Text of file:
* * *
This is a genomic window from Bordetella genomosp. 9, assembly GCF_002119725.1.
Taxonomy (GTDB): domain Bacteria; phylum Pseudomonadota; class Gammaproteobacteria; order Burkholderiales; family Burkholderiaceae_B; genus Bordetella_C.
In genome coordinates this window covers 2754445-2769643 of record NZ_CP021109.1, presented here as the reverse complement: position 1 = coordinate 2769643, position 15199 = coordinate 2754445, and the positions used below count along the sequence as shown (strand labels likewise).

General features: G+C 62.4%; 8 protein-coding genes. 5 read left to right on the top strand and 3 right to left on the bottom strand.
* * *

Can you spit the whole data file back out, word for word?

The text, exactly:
This is a genomic window from Bordetella genomosp. 9, assembly GCF_002119725.1.
Taxonomy (GTDB): domain Bacteria; phylum Pseudomonadota; class Gammaproteobacteria; order Burkholderiales; family Burkholderiaceae_B; genus Bordetella_C.
In genome coordinates this window covers 2754445-2769643 of record NZ_CP021109.1, presented here as the reverse complement: position 1 = coordinate 2769643, position 15199 = coordinate 2754445, and the positions used below count along the sequence as shown (strand labels likewise).

General features: G+C 62.4%; 8 protein-coding genes. 5 read left to right on the top strand and 3 right to left on the bottom strand.